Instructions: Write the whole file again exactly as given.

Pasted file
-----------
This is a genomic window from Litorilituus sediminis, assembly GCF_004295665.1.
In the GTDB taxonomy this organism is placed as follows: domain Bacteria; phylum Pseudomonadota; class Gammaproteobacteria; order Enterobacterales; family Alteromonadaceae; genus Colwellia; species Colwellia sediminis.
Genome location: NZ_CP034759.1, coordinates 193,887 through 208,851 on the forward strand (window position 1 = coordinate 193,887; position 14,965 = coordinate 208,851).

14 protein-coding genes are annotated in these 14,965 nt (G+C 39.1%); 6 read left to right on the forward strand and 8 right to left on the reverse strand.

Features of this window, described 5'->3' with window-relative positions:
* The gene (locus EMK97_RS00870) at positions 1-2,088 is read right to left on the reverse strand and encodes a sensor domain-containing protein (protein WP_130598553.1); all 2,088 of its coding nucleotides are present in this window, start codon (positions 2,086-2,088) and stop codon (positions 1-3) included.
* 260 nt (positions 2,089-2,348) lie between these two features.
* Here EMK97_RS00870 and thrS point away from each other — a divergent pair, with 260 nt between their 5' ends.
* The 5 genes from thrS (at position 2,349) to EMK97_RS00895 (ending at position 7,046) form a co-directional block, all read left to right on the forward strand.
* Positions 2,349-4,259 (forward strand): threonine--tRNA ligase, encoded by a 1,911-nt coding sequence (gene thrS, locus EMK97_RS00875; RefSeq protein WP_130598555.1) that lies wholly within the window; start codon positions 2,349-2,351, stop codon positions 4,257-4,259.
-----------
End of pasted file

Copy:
This is a genomic window from Litorilituus sediminis, assembly GCF_004295665.1.
In the GTDB taxonomy this organism is placed as follows: domain Bacteria; phylum Pseudomonadota; class Gammaproteobacteria; order Enterobacterales; family Alteromonadaceae; genus Colwellia; species Colwellia sediminis.
Genome location: NZ_CP034759.1, coordinates 193,887 through 208,851 on the forward strand (window position 1 = coordinate 193,887; position 14,965 = coordinate 208,851).

14 protein-coding genes are annotated in these 14,965 nt (G+C 39.1%); 6 read left to right on the forward strand and 8 right to left on the reverse strand.

Features of this window, described 5'->3' with window-relative positions:
* The gene (locus EMK97_RS00870) at positions 1-2,088 is read right to left on the reverse strand and encodes a sensor domain-containing protein (protein WP_130598553.1); all 2,088 of its coding nucleotides are present in this window, start codon (positions 2,086-2,088) and stop codon (positions 1-3) included.
* 260 nt (positions 2,089-2,348) lie between these two features.
* Here EMK97_RS00870 and thrS point away from each other — a divergent pair, with 260 nt between their 5' ends.
* The 5 genes from thrS (at position 2,349) to EMK97_RS00895 (ending at position 7,046) form a co-directional block, all read left to right on the forward strand.
* Positions 2,349-4,259 (forward strand): threonine--tRNA ligase, encoded by a 1,911-nt coding sequence (gene thrS, locus EMK97_RS00875; RefSeq protein WP_130598555.1) that lies wholly within the window; start codon positions 2,349-2,351, stop codon positions 4,257-4,259.